Unless you own your own company or work union, there is no career in the building trades. Guys bitching about not finding good help are paying crap wages and no bennies.

When you want your daughter to marry the guy you just hired, because he has a career with a future, the labor problem in this industry will be over. Not until.

Training, schmaining. The lack of social status of the trades is much more difficult to overcome.
 

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Contractor of the Month
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26,075 Posts
Unless you own your own company or work union, there is no career in the building trades. Guys bitching about not finding good help are paying crap wages and no bennies.



When you want your daughter to marry the guy you just hired, because he has a career with a future, the labor problem in this industry will be over. Not until.



Training, schmaining. The lack of social status of the trades is much more difficult to overcome.
What the fvck as if I agreed with something Kowboy posted.


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Unless you own your own company or work union, there is no career in the building trades. Guys bitching about not finding good help are paying crap wages and no bennies.

When you want your daughter to marry the guy you just hired, because he has a career with a future, the labor problem in this industry will be over. Not until.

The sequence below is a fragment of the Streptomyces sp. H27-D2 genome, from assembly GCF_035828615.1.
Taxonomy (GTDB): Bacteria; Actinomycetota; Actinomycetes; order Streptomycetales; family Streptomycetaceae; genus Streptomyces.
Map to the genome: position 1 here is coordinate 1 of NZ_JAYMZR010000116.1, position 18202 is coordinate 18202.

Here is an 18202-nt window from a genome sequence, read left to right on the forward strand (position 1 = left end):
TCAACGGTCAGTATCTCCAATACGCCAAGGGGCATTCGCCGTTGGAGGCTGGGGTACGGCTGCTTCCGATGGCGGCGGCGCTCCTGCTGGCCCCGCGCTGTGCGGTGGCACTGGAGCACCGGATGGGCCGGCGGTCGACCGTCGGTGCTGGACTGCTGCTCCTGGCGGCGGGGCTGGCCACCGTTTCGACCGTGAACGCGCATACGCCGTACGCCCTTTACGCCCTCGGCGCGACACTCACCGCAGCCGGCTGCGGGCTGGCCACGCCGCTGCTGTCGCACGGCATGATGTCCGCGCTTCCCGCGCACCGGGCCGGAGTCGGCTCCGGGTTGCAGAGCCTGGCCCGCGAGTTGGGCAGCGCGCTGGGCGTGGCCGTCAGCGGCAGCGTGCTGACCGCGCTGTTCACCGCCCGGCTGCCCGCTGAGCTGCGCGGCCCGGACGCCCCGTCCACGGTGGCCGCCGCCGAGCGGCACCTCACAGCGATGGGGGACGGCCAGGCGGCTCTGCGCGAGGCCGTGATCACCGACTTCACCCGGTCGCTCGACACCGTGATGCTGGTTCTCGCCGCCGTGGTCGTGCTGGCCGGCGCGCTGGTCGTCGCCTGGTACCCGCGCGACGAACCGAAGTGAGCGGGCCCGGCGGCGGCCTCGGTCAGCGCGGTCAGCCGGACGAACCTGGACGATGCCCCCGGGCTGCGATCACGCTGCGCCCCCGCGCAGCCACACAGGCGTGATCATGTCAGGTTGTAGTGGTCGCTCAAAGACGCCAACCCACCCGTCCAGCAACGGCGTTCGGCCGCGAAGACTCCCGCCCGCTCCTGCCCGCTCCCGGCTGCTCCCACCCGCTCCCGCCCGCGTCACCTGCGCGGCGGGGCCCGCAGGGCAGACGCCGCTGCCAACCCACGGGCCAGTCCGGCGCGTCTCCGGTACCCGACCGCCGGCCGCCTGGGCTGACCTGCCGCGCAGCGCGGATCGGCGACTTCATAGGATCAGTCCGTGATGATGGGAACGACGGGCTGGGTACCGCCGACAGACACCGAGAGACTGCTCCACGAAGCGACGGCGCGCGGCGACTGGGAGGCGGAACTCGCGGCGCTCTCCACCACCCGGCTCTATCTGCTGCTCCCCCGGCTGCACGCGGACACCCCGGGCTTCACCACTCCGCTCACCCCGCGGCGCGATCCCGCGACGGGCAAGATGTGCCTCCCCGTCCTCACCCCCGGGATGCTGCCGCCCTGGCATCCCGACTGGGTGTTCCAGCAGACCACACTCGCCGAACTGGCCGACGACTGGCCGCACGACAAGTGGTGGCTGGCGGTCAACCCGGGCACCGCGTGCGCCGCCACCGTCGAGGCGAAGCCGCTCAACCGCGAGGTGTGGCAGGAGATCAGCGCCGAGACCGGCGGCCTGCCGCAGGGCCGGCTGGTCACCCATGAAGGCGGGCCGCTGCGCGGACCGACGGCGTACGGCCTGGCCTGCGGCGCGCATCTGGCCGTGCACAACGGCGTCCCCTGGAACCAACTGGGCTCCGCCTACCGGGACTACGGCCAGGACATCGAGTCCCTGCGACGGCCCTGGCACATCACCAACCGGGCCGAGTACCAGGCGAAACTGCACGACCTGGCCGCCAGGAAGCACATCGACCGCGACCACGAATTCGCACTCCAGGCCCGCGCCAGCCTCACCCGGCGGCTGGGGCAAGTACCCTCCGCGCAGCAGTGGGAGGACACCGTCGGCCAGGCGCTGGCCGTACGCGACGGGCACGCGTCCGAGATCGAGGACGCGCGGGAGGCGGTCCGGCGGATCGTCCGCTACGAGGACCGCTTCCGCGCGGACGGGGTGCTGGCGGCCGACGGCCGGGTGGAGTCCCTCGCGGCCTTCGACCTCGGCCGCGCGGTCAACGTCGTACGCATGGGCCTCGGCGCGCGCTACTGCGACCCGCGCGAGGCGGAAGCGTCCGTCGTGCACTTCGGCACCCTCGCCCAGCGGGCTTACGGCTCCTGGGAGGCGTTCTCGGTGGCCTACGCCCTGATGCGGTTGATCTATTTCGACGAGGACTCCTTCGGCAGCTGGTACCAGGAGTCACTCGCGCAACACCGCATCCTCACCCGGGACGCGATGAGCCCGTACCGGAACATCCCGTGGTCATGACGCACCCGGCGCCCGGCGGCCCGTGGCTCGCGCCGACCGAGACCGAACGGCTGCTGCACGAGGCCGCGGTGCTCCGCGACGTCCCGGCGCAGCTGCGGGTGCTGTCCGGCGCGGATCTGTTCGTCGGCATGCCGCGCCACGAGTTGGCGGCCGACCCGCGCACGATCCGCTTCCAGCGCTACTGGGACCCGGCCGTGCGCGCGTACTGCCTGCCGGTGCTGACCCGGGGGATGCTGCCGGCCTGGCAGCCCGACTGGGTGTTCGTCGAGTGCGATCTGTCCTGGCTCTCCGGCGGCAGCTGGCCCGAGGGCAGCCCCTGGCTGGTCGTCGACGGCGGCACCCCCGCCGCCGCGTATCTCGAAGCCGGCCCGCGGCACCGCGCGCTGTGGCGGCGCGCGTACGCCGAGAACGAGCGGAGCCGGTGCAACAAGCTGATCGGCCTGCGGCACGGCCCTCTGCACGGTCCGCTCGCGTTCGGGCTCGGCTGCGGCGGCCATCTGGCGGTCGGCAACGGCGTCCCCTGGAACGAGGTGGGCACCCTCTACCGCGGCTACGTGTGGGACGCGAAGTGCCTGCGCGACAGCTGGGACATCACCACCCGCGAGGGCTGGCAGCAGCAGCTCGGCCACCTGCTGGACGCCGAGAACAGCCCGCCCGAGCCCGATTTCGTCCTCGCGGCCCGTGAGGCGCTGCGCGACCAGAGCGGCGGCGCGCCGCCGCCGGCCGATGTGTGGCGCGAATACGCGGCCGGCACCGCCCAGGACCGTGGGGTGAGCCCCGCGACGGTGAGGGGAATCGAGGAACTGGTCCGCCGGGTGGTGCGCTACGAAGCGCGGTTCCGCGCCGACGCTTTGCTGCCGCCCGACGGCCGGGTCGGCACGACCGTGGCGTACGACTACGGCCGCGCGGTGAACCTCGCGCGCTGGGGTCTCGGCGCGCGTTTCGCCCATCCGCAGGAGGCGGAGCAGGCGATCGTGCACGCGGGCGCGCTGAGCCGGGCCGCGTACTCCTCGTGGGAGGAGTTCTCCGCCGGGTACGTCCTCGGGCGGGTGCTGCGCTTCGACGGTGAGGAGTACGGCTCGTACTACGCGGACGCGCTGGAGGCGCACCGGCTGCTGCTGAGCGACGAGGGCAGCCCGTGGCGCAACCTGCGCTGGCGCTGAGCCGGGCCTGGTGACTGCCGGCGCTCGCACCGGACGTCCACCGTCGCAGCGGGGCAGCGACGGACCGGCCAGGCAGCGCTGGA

Training, schmaining. The lack of social status of the trades is much more difficult to overcome.
Very well said. As I made my comment about rebranding what is it to be in the trades and getting people interested I had a second thought that you captured very well.

It is more of a restructuring than rebranding. Even if the pay and benefits for an employee match that of an office worker, salesperson, or an educator, there are still obstacles.

The wear and tear on the body, sun exposure, working in the eliminate, dust and other hazards. There is also sometimes a lack of consistency in scheduling. Its really a difficult industry to thrive in as an employee. I don't know very many people who have worked a career in the trades as an employee and come out the other side to enjoy a nice retirement with good health and stable finances. A few union guys did ok financially but had some serious joint issues. Thats about it. Being the owner is really the way to go at this point.